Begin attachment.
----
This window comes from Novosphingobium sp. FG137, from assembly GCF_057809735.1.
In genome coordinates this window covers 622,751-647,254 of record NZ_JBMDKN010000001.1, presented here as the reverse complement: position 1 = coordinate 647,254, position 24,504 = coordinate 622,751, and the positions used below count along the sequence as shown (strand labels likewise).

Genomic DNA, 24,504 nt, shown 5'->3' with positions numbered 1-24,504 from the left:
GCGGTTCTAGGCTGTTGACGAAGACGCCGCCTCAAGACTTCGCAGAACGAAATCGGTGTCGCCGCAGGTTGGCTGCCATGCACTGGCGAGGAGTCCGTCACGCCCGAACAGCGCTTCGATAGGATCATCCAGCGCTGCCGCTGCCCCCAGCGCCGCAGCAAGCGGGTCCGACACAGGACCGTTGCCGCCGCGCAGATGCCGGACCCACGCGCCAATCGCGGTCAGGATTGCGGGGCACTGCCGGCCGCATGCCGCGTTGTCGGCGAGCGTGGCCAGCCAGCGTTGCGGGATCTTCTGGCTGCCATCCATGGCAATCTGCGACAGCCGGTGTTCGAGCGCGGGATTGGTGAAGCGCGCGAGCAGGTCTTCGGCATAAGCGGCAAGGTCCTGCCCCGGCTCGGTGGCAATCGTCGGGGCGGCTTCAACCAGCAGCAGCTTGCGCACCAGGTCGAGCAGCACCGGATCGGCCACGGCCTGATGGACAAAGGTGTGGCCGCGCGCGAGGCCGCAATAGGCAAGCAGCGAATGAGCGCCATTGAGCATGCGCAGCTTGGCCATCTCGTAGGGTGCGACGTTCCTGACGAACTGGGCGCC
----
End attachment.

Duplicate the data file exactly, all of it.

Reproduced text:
This window comes from Novosphingobium sp. FG137, from assembly GCF_057809735.1.
In genome coordinates this window covers 622,751-647,254 of record NZ_JBMDKN010000001.1, presented here as the reverse complement: position 1 = coordinate 647,254, position 24,504 = coordinate 622,751, and the positions used below count along the sequence as shown (strand labels likewise).

Genomic DNA, 24,504 nt, shown 5'->3' with positions numbered 1-24,504 from the left:
GCGGTTCTAGGCTGTTGACGAAGACGCCGCCTCAAGACTTCGCAGAACGAAATCGGTGTCGCCGCAGGTTGGCTGCCATGCACTGGCGAGGAGTCCGTCACGCCCGAACAGCGCTTCGATAGGATCATCCAGCGCTGCCGCTGCCCCCAGCGCCGCAGCAAGCGGGTCCGACACAGGACCGTTGCCGCCGCGCAGATGCCGGACCCACGCGCCAATCGCGGTCAGGATTGCGGGGCACTGCCGGCCGCATGCCGCGTTGTCGGCGAGCGTGGCCAGCCAGCGTTGCGGGATCTTCTGGCTGCCATCCATGGCAATCTGCGACAGCCGGTGTTCGAGCGCGGGATTGGTGAAGCGCGCGAGCAGGTCTTCGGCATAAGCGGCAAGGTCCTGCCCCGGCTCGGTGGCAATCGTCGGGGCGGCTTCAACCAGCAGCAGCTTGCGCACCAGGTCGAGCAGCACCGGATCGGCCACGGCCTGATGGACAAAGGTGTGGCCGCGCGCGAGGCCGCAATAGGCAAGCAGCGAATGAGCGCCATTGAGCATGCGCAGCTTGGCCATCTCGTAGGGTGCGACGTTCCTGACGAACTGGGCGCC